January 17, 2017 My Blood Runs Warm


The J. Geils Band, Freeze Frame, EMI America SOO-17062, 1981

The early 80s were a time of weird transformation for the music business.  The Disco era died a quick and painful death, the cassette (and the Sony Walkman) began to make the radio irrelevant, and a little thing called MTV changed which records sold and which didn’t.  Artist had to adapt or see their records head right to the bargain bins.  It was no longer enough to just create a great record, bands now also had to add a different step and create visual images that went along with the audio ones.


The J. Geils Band really began as a folk duo, but by the late 60s they were playing electric blues.  Not really blessed with an ability to write hit songs, they turned to the Motown and Stax back catalogues and re-record obscure songs from them.  It worked pretty well, and for 10 years they managed a string of top 60 hits (!) that kept them on the charts pretty regularly.  They were the go-to opening act for major artists that came through the Boston area.  In 1980, they had their biggest hit yet with Love Stinks which started off as a inside joke, but when played with a Squeeze type new wave sound it made some real inroads for a new direction for the band.


This was their next album, and they went all in for the new wave sound.  Normally, a song about falling in love with a girl who poses nude in magazines wouldn’t catch on with radio, but Centerfold was also released with what was at the time, a really good video.  MTV played it around the clock, and everyone I knew was talking about it, especially the revolutionary drummer pounding milk shot (at 2:50 in the video).

Naturally, not everyone in the band, including the namesake, was totally thrilled at the new direction.  New Wave could easily have been the next Disco, and some of the band preferred the timeless R&B music they were famous for.  After the relative failure of a live album after Freeze Frame, the band split up.  But they did leave one hell of an 80s record for us to enjoy.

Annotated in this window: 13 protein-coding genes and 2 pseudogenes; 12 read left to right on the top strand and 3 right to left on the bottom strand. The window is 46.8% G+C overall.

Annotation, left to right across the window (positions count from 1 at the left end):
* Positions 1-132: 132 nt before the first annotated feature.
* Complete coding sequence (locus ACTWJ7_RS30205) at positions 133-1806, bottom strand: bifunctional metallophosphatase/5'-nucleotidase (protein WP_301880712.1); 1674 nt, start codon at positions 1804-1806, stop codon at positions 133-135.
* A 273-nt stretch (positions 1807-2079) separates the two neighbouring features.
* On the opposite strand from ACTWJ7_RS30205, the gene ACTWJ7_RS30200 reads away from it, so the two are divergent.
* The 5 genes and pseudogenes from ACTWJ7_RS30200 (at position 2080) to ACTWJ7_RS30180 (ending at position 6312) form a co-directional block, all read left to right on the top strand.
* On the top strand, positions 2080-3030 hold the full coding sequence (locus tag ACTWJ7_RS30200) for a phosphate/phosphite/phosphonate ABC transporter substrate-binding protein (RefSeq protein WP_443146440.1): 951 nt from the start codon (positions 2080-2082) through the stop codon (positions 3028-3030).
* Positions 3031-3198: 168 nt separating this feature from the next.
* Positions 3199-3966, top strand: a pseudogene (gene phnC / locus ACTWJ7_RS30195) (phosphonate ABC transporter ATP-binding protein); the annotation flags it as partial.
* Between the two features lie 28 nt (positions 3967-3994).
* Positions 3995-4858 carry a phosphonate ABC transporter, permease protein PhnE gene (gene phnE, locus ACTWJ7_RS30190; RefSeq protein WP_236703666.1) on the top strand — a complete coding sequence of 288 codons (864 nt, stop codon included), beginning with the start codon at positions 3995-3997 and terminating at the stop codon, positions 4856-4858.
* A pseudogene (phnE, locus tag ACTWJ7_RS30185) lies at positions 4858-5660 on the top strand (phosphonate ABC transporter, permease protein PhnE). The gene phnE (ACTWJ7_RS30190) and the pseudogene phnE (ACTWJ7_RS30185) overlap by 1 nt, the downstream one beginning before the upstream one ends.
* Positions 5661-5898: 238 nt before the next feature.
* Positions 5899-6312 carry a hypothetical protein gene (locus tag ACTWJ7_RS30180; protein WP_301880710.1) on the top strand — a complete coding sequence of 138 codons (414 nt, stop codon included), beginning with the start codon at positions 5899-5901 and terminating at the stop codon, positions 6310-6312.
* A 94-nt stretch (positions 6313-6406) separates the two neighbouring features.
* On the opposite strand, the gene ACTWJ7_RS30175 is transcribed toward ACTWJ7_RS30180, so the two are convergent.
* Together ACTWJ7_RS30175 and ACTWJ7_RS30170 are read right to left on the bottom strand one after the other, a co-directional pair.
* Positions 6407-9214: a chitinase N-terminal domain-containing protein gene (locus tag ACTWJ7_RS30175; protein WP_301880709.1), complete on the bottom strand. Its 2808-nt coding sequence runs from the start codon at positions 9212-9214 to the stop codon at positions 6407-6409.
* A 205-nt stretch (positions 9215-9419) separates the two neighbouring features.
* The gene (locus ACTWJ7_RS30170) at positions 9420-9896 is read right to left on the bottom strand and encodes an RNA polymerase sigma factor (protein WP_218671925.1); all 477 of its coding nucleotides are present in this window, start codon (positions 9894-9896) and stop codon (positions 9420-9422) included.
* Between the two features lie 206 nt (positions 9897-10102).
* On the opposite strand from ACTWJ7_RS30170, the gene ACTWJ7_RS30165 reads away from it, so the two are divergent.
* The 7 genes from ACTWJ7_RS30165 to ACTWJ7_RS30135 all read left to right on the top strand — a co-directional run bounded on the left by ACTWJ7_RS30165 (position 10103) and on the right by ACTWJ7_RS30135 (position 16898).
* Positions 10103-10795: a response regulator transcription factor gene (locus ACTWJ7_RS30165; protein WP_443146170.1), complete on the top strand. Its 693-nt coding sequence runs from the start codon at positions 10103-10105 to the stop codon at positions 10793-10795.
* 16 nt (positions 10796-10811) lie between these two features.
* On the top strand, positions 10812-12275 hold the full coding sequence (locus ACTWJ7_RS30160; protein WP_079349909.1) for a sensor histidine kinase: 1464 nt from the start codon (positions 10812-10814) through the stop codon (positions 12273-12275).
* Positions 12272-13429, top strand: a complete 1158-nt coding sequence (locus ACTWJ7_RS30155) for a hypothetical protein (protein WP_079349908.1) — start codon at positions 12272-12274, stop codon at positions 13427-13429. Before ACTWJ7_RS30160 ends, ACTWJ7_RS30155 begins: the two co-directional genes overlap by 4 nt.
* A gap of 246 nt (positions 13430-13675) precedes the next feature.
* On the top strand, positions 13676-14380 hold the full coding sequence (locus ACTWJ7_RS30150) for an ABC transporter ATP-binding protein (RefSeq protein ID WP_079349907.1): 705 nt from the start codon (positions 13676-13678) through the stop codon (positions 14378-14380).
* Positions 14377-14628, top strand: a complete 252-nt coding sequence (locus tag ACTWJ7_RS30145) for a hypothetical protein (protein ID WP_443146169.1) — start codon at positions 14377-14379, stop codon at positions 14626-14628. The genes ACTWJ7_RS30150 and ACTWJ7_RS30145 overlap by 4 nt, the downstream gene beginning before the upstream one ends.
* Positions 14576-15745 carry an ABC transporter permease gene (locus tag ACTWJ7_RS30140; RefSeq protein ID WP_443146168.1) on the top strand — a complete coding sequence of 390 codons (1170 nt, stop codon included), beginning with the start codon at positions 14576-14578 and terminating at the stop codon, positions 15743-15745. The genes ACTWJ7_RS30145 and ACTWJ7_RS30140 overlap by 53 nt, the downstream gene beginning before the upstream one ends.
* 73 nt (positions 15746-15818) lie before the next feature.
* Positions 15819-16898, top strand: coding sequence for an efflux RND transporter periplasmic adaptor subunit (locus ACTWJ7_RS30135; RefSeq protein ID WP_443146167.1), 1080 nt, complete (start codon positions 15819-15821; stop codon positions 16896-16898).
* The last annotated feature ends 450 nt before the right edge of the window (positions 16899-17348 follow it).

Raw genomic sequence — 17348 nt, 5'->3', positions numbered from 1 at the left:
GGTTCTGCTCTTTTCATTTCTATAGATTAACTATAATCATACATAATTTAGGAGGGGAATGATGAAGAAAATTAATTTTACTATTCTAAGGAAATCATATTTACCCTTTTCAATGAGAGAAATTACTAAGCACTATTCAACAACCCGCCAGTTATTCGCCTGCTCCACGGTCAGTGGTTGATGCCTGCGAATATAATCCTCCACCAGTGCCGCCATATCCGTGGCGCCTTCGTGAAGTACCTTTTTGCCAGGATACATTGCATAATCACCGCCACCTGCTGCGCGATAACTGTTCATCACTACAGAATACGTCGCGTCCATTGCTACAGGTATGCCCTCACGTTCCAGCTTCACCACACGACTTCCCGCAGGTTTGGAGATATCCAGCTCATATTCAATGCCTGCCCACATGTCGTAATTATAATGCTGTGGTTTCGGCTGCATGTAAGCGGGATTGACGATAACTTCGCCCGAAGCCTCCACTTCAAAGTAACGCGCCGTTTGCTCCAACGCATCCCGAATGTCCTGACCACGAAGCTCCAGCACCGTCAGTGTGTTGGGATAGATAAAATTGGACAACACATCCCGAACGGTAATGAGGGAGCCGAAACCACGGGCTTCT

Today’s Summary:
Cost: $3, $478 Remaining

September 24, 2016 Her Hair Is Bottle Gold


Kim Carnes, Mistaken Identity, EMI American SO-17052, 1981

One great thing about cheap records is that you can find some pretty decent music for really not a lot of money.  Yes, sure, it doesn’t take a genius to find a download of Bette Davis Eyes, but you have to know where to look to find the album.  The good news is, records like this sold in the millions fairly recently as far as original vinyl goes, so it pops up all the time.


This record actually was certified platinum and spent four weeks at number one.  All based off the strength of Eyes.  It’s for sure one of those records that you can see people getting tired of and once it’s been played a few times, it sat on a shelf for years until it was sold at a garage sale or used record shop.


So be sure you hold out for a perfect copy like I did.  It may not be my most played album, but trust me, knowing I can hear Bette Davis Eyes anytime I want on it’s original issue record is a pretty great feeling.  And yes, I know the line is “Her hair is Harlow Gold” and not “Her hair is bottle gold”, but I like to sing it my way, ok?

Today’s Summary:

Cost: $2, $761 Remaining